Coupling is both a sensual and sensory experience, so it’s not unusual for a man to want to make sure nothing about him is offensive to a partner’s senses. Unfortunately, in all too many cases, a man is prone to carrying a certain level of male organ odor around with him. When that odor level is high, it can be a significant turn-off to bedmates. In most cases, paying proper attention to basic male organ health and hygiene can prevent or treat off-putting male organ odor. But there are some instances in which more extensive steps may need to be taken. Such is the case when that male organ odor is due to a condition known as TMAU. |
TMAU is short for trimethylaminuria, a metabolic disorder often called "fish odor syndrome" or "fish malodor syndrome." While TMAU is much more often found in women, it can occur in men.
It’s actually surprising that TMAU is more common in women, for the disorder is a genetic condition and the likelihood of a man inheriting it is as equal as it is for a woman. In both cases, if both of a person’s parents carry the gene, there is a 25% chance that a child will have TMAU. It’s theorized that the reason more women seem to have TMAU is because something exacerbates the TMAU to make it more pronounced. Many theories believe it is the higher levels of estrogen in women that "worsens" the condition. Similarly, it’s thought that perhaps men with symptomatic TMAU have both the genes and higher levels of estrogen than the general male population has.
How it works
Whatever the reason for the variation between genders, TMAU works in the same way. Trimethylamine is an organic compound used in food digestion, during which it is converted into trimethylamine oxide. When this conversion does not occur, trimethylamine hangs out in the body until it is disposed of through sweat, breath and urine. When unconverted, trimethylamine has a very strong fishy odor, which becomes pronounced when it leaves the body.
In men, this can create a strong body odor, and an especially strong male organ odor, due to the heavy sweating common in the male member area as well as to deposits of urine which remain on the member after urination.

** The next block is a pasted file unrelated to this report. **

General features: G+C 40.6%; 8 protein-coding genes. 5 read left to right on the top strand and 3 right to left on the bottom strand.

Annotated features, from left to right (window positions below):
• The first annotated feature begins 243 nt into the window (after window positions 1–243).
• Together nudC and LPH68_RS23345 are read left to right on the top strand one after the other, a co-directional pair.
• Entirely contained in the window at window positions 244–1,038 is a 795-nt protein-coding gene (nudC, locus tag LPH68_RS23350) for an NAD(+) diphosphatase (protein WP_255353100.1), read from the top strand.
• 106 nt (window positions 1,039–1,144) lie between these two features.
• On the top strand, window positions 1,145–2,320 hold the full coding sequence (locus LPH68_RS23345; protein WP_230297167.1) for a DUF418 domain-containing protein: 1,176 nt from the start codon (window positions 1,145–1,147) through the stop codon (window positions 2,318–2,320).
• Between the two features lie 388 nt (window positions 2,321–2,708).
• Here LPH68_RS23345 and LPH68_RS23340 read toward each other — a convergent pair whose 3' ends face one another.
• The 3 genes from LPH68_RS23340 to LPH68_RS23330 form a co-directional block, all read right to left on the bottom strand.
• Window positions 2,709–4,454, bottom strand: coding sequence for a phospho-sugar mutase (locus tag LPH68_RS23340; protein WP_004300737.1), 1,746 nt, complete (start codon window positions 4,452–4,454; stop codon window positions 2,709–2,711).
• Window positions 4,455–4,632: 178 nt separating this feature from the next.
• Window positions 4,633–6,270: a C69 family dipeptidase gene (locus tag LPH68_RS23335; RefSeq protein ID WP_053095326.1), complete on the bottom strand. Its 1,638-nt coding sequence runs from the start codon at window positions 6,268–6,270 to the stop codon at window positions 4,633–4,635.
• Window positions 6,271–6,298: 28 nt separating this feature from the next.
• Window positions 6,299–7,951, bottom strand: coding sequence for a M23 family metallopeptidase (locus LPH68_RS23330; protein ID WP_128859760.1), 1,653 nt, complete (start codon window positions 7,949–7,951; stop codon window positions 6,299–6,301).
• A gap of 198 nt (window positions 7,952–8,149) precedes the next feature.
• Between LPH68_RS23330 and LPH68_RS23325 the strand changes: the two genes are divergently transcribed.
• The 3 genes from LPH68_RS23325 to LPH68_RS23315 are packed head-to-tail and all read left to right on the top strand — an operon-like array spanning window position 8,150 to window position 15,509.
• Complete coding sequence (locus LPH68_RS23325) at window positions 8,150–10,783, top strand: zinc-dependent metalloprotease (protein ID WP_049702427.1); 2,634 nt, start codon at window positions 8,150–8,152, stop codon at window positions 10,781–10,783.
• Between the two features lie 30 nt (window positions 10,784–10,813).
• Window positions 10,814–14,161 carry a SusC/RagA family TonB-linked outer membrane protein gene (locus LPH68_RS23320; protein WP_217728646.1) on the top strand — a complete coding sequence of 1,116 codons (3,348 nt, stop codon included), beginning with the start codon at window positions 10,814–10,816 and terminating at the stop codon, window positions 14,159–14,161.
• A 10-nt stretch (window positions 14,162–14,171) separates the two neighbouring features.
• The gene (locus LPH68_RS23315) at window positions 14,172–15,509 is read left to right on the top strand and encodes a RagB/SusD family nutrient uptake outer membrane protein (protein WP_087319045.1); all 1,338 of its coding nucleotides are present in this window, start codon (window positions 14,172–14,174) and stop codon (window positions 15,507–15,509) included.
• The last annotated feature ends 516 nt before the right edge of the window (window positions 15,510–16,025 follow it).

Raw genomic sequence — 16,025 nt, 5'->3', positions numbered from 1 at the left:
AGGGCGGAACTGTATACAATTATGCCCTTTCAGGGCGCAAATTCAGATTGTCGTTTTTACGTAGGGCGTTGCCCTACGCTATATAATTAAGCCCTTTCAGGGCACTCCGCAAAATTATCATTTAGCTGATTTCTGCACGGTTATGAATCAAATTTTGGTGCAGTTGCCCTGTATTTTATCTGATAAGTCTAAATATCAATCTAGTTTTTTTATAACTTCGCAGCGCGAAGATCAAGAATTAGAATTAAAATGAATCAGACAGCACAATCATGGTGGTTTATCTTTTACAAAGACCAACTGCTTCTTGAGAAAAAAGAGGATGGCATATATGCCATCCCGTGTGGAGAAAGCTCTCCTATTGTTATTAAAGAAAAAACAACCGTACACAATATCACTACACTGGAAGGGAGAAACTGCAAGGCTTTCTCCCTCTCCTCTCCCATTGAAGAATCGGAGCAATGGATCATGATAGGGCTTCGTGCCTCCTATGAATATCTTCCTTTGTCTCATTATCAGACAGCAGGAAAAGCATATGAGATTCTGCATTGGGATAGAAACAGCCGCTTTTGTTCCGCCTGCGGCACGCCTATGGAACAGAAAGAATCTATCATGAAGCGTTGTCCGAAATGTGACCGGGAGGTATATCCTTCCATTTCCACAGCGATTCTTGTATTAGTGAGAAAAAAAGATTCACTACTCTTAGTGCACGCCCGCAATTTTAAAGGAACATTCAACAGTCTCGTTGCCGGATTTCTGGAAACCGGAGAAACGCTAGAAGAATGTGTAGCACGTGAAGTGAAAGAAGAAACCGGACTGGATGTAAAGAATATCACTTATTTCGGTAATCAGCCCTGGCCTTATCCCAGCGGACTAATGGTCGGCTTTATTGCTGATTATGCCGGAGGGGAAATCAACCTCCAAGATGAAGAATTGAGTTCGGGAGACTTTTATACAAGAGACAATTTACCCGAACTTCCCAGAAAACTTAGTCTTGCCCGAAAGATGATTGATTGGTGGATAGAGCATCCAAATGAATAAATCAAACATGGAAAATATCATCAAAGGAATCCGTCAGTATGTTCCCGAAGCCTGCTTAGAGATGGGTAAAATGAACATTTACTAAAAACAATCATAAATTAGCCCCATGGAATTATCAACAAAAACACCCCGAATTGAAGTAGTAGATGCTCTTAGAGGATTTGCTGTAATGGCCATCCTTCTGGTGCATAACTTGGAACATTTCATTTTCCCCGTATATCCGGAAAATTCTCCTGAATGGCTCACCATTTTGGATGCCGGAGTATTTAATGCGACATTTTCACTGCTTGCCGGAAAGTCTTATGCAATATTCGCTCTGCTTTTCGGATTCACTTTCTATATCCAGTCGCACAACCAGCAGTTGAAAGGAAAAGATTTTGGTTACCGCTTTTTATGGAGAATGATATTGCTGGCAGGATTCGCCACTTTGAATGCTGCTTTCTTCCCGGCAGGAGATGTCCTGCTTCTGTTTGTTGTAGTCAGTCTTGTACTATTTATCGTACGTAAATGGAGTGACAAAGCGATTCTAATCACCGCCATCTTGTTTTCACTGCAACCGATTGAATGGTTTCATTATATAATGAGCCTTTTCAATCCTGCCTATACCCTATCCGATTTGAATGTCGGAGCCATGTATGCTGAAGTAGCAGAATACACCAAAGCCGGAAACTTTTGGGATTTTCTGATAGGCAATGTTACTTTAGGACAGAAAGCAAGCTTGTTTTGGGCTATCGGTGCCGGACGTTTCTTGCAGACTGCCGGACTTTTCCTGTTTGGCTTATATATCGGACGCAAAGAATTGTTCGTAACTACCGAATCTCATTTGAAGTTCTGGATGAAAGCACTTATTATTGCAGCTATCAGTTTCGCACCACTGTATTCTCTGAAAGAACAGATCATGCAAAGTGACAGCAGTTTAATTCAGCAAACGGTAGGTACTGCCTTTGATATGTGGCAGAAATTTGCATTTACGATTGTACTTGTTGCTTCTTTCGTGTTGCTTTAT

TMAU is entirely benign, but the intense odor associated with it can cause many men to feel embarrassed or nervous. Men who suspect their male organ odor (or other body odor) may be due to TMAU should ask their doctor for what is called a "choline load" test.
TMAU does not have a cure, but many men find that dietary changes can help reduce the odor. This involves avoiding foods such as eggs, beans, fish, and red meat which are associated with TMAU. (Working with a nutritionist is advised if this route is taken.)
Some men have found antibiotics somewhat helpful in fighting TMAU, and at least one study found that incorporating charcoal and copper chlorophyllin supplements produced positive results for many participants.
Male organ odor caused by TMAU may also lessen if other sources of manhood odor are attacked, and using an exceptional member health crème (health professionals recommend Man1 Man Oil, which is clinically proven mild and safe for skin) may help with this. The best crème will therefore be one with vitamin A, with anti-bacterial properties which attack one of the primary sources of everyday persistent male organ odor. The more resilient the manhood skin, the better able it will be to resist odor as well. For that reason, the crème should also include alpha lipoic acid, an antioxidant that fights the free radicals that can lead to unwanted oxidative stress.
Visit www.menshealthfirst.com for more information about treating common male organ health problems, including soreness, redness and loss of male organ sensation. John Dugan is a professional writer who specializes in men's health issues and is an ongoing contributing writer to numerous online web sites.
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